The constructive (i.e. Build) activity in Design Research is where human cognitive (e.g., complexity, creativity, control) and social (e.g., collaboration) activities contribute to the design of novel artifacts that improve the human condition. In this essay, we model the design activity as an iterative process with flows connecting external and internal environments and problem and solution spaces. The design team performs within this process through cognitive interactions at critical points in the flow in order to structure the design problem, produce novel design candidates, manage the refinement of the best candidates into use artifacts, and achieve consensus among the design team as well as stakeholders. The model provides a basis to 'broker' and align neuroscientific theory and design research in the Information Systems (IS) field and, by doing so, within the broader informing science transdiscipline. The emphasis in the model on the interplay of 'doing' tasks and 'making' sense focuses directly on the task at hand and in mind. These iterations are manifest in four interactions, each of which has a set of important cognitive challenges which we explore. Use of the model to guide NeuroDesign research presents a number of fruitful opportunities to extend the use of neuroimaging techniques in design research beyond the evaluation of information technology (IT) artifacts. The model also highlights the potential of design as an empirical context to identify, frame, and address some of the limitations of prior studies of complexity, creativity, control, and collaboration that, to date, have stymied mainstream neuroscience.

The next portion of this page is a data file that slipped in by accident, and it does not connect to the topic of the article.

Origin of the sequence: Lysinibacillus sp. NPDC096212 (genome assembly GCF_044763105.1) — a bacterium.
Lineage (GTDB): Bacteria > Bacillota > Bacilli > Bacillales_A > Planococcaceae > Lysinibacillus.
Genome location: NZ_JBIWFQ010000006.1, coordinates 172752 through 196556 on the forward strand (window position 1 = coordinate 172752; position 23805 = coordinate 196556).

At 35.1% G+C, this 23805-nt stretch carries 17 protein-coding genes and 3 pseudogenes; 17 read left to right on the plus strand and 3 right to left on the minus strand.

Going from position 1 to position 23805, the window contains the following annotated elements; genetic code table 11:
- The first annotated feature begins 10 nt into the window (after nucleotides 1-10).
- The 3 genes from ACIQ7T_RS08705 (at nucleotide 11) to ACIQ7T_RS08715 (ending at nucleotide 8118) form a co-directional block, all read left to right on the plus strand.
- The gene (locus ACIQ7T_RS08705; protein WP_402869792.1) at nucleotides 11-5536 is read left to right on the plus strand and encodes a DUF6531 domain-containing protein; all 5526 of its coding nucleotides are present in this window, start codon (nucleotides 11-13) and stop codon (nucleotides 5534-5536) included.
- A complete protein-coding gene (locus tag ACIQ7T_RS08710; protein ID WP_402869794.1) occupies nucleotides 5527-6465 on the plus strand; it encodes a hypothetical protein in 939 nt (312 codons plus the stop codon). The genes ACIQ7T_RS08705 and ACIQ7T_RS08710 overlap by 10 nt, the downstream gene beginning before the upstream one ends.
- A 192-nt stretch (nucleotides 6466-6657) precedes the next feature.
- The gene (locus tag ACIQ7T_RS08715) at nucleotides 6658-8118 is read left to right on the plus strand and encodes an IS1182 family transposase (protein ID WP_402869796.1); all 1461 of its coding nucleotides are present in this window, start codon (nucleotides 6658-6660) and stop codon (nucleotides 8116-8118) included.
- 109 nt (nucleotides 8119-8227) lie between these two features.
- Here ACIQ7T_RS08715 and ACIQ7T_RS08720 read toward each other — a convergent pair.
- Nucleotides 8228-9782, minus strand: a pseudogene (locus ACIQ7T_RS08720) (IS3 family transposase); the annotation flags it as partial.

A neurodesign model for IS research.Faculty Publications
PublisherInforming Science Institute
Creative Commons LicenseCreative Commons Attribution-Noncommercial-No Derivative Works 4.0
Citation InformationHevner, A. R., Davis, C., Collins, R. W., & Gill, T. G. (2014). A neurodesign model for IS research. Informing Science: the International Journal of an Emerging Transdiscipline, 17, 103-132. Retrieved from http://www.inform.nu/Articles/Vol17/ISJv17p103-132Hevner.pdf